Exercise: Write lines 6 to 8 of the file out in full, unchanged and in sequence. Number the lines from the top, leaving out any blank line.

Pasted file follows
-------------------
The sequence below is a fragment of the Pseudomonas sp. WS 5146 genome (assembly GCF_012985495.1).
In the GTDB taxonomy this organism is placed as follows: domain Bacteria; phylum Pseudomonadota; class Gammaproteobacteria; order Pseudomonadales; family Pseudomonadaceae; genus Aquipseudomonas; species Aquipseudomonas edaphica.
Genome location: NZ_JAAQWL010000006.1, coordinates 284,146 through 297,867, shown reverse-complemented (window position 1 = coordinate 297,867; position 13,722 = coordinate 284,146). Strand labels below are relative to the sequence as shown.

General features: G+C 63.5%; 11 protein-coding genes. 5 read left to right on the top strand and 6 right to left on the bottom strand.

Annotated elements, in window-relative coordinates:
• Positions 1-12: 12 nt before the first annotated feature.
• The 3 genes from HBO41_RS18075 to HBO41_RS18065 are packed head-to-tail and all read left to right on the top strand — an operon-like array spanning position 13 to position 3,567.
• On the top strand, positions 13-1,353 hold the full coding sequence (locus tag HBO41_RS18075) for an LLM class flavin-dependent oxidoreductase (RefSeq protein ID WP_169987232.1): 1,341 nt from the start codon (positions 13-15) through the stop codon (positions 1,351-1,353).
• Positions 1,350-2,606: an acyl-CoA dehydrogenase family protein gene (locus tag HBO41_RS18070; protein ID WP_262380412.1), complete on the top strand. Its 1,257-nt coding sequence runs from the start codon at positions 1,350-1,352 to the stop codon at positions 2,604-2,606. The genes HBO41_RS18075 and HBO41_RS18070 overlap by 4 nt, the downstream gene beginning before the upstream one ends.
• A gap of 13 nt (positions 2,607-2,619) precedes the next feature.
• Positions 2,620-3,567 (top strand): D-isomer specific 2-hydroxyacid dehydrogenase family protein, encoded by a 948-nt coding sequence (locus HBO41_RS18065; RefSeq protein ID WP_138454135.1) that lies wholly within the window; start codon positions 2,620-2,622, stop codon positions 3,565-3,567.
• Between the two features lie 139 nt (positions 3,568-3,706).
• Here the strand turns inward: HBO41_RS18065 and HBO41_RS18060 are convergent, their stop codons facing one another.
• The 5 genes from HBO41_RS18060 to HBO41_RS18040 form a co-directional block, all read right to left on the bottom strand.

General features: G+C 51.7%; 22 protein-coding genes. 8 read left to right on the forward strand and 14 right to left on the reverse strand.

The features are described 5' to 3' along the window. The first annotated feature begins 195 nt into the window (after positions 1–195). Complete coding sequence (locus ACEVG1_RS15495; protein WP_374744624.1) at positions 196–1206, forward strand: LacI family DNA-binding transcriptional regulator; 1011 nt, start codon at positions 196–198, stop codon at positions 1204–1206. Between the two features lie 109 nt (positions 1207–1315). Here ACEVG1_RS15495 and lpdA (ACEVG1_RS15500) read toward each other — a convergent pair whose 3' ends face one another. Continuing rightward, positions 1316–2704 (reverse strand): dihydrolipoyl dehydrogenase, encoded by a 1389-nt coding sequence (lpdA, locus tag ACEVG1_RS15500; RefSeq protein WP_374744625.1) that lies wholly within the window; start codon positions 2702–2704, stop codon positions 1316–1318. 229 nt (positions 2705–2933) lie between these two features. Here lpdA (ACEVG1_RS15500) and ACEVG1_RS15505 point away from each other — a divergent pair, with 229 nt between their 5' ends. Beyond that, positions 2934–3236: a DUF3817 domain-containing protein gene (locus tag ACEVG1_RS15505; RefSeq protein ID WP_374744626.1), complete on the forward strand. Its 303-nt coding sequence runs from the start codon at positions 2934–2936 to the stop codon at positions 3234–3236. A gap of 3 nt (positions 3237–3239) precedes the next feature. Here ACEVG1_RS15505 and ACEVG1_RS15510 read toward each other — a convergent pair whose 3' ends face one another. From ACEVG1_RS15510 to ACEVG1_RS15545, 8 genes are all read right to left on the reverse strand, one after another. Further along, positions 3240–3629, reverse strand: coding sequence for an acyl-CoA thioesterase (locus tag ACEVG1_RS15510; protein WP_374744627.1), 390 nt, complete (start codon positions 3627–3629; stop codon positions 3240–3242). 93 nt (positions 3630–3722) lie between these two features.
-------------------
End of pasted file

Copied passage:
• Positions 1-12: 12 nt before the first annotated feature.
• The 3 genes from HBO41_RS18075 to HBO41_RS18065 are packed head-to-tail and all read left to right on the top strand — an operon-like array spanning position 13 to position 3,567.
• On the top strand, positions 13-1,353 hold the full coding sequence (locus tag HBO41_RS18075) for an LLM class flavin-dependent oxidoreductase (RefSeq protein ID WP_169987232.1): 1,341 nt from the start codon (positions 13-15) through the stop codon (positions 1,351-1,353).